But they hardly formed a moral majority. Look at the figures: the moralists' share of the electorate was only 22%, just two points more than the share of those who cited the economy, and three points more than those who nominated terrorism as the top priority. A few points difference (and the exit polls are, after all, not entirely reliable) and everyone would have been saying the election was about jobs or Iraq.
Moreover, that 22% share is much lower than it was in the two previous presidential elections, in 2000 and 1996. Then, 35% and 40%, respectively, put moral or ethical issues top, and a further 14% and 9% put abortion first, an option that was not given in 2004. Thus, in those two elections, about half the electorate said they voted on moral matters; this time, only a fifth did.
Of course, in those previous elections there was no war on terrorism, nor had there just been a recession. So one could argue that it was remarkable that even a fifth of voters were still concerned about moral matters when so many other big issues were at stake. Maybe, but all that this means is that the war on terrorism has not fundamentally altered, or made irrelevant, the cultural, moral and religious divisions that have polarised America for so long.

The Economist (requires subscription)

O Dilema Ocidental

Europeans ponder how the tolerant can best deal with the intolerant
“THE jihad has come to the Netherlands.” That was the verdict of Jozias van Aartsen, parliamentary leader of the power-sharing Liberals (VVD), after the violence following last week's murder in Amsterdam of Theo van Gogh, a film-maker, by a Muslim radical. Attacks on mosques and Muslim schools were met by retaliatory attacks on churches. A raid on a terrorist cell in The Hague turned into a street battle featuring hand grenades and wounded policemen, before two suspects were arrested.

This sorry tale raises a big issue not just in the Netherlands, but across Europe: how far should liberal societies tolerate the intolerant? For 20 years the instinct of many has been to defend the rights and cultures of growing numbers of Muslim immigrants, even radicals. Any other approach, it was feared, would pander to racists. But both multiculturalism and tolerance are now under broad attack.
After the Van Gogh murder, calls for Europe's open societies to be more aggressive towards Islamic radicals can only get louder. “Militant Islamism is only a tiny force in Europe”, wrote the conservative Frankfurter Allgemeine Zeitung, “yet it is dangerous, because many societies on this continent have elevated their defencelessness into a virtue.” Yet the risk is that, rather than the intolerant learning tolerance, the tolerant become intolerant too.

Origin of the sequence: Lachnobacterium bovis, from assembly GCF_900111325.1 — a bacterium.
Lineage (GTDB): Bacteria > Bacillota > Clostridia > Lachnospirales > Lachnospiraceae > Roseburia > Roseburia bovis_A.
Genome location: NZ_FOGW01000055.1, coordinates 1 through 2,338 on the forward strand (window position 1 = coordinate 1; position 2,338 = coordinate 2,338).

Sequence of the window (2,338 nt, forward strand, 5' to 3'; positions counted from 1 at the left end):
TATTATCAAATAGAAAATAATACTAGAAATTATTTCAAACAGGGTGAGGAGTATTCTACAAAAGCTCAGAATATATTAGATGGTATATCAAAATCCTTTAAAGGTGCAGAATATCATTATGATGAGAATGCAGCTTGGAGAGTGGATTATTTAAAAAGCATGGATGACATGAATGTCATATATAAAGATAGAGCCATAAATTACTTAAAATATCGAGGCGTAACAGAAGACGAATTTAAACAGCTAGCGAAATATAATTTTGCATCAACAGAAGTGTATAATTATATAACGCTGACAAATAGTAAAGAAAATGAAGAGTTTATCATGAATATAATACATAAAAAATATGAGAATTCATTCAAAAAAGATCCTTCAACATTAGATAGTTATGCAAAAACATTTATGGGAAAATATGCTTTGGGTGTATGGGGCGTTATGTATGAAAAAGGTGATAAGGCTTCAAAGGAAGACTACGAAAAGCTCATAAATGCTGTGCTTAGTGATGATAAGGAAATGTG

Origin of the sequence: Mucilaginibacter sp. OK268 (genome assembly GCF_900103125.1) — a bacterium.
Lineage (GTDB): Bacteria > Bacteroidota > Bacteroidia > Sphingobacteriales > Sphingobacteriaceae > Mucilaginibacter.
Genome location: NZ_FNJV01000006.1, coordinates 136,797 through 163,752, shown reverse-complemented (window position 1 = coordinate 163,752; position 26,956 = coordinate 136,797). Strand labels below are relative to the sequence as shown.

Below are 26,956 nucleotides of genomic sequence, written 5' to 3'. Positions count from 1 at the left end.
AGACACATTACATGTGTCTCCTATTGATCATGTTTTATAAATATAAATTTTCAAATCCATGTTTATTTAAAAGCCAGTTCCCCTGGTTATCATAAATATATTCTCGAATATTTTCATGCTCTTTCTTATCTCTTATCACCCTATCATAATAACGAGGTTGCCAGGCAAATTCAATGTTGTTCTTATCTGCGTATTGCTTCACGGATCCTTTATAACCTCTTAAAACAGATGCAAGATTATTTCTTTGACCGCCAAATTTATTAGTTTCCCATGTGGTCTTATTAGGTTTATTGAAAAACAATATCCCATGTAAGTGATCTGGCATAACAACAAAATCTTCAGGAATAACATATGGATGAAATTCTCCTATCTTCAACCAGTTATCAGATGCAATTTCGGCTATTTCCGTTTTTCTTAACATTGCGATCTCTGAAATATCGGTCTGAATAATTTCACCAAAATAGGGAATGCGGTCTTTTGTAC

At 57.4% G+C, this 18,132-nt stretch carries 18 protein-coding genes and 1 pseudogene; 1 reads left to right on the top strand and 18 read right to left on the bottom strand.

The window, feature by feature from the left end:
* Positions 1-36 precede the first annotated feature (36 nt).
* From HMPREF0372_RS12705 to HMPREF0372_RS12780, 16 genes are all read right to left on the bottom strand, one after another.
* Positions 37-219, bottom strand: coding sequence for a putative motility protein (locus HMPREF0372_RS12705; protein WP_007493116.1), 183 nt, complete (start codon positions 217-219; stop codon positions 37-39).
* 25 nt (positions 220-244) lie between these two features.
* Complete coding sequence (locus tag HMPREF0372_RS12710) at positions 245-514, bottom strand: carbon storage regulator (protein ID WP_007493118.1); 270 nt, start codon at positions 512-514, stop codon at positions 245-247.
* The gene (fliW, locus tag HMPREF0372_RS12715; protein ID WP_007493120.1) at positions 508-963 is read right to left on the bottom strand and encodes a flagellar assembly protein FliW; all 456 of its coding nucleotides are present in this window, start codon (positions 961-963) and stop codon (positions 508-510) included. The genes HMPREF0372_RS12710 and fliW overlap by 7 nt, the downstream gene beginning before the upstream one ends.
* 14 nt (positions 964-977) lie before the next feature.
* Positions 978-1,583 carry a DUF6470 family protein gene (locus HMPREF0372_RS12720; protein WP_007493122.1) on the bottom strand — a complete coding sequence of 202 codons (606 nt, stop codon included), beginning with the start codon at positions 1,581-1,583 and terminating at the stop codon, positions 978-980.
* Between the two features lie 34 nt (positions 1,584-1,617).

The Economist (requires subscription)

quinta-feira, novembro 25, 2004

Indicador interessante...o interesse pela ciência é uma base indispensável do futuro...

Semana Aberta da Ciência e Tecnologia bate recorde de inscrições

A quinta edição da Semana Aberta da Ciência e Tecnologia da Universidade de Aveiro, a decorrer de 22 a 28 de Novembro, bateu o recorde de participantes com onze mil inscrições nas várias sessões de experiências, exposições, visitas guiadas, palestras, saídas de campo e espectáculos, informa a organização.
Em 2000, na primeira edição, a semana aberta registou quatro mil interessados e, em 2003, atingiu os dez mil.Aderiram à iniciativa escolas de Aveiro, Porto, Coimbra, Viseu, Leiria, Castelo Branco, Santarém, Barcelos, Proença-a-Nova, Sabugal, Cascais, Arganil, Azambuja, Fátima, Lourinhã, Alvaiázere e Lisboa.Além das escolas, a Universidade de Aveiro recebeu também 200 inscrições individuais de investigadores, estudantes universitários, docentes, enfermeiros, psicólogos e público em geral.


New browser wins over net surfers

The proportion of surfers using Microsoft's Internet Explorer (IE) has dropped to below 90%, say web analysts.
Net traffic monitor, OneStat.com, has reported that the open-source browser Firefox 1.0, released on 9 November, seems to be drawing users away from IE.


Satellites to keep an eye on EU's farmers...